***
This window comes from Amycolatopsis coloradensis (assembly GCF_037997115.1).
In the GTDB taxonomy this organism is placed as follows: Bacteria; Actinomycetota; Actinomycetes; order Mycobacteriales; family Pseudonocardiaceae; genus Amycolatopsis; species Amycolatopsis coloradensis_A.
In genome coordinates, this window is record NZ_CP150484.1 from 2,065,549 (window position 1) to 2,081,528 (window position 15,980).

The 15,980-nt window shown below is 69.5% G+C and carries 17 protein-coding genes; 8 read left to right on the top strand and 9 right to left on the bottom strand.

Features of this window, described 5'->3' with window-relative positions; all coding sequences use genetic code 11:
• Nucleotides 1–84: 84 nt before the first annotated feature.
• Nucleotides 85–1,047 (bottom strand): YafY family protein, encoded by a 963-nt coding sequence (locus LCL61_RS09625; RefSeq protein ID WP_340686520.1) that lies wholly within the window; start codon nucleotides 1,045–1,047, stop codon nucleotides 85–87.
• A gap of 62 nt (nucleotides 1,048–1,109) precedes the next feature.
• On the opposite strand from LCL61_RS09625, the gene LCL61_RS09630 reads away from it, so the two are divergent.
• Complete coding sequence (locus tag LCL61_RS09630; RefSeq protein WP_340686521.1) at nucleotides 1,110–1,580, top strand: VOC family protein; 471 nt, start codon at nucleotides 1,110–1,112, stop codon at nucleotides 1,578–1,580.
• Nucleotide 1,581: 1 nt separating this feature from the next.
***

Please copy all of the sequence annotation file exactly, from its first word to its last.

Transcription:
This window comes from Amycolatopsis coloradensis (assembly GCF_037997115.1).
In the GTDB taxonomy this organism is placed as follows: Bacteria; Actinomycetota; Actinomycetes; order Mycobacteriales; family Pseudonocardiaceae; genus Amycolatopsis; species Amycolatopsis coloradensis_A.
In genome coordinates, this window is record NZ_CP150484.1 from 2,065,549 (window position 1) to 2,081,528 (window position 15,980).

The 15,980-nt window shown below is 69.5% G+C and carries 17 protein-coding genes; 8 read left to right on the top strand and 9 right to left on the bottom strand.

Features of this window, described 5'->3' with window-relative positions; all coding sequences use genetic code 11:
• Nucleotides 1–84: 84 nt before the first annotated feature.
• Nucleotides 85–1,047 (bottom strand): YafY family protein, encoded by a 963-nt coding sequence (locus LCL61_RS09625; RefSeq protein ID WP_340686520.1) that lies wholly within the window; start codon nucleotides 1,045–1,047, stop codon nucleotides 85–87.
• A gap of 62 nt (nucleotides 1,048–1,109) precedes the next feature.
• On the opposite strand from LCL61_RS09625, the gene LCL61_RS09630 reads away from it, so the two are divergent.
• Complete coding sequence (locus tag LCL61_RS09630; RefSeq protein WP_340686521.1) at nucleotides 1,110–1,580, top strand: VOC family protein; 471 nt, start codon at nucleotides 1,110–1,112, stop codon at nucleotides 1,578–1,580.
• Nucleotide 1,581: 1 nt separating this feature from the next.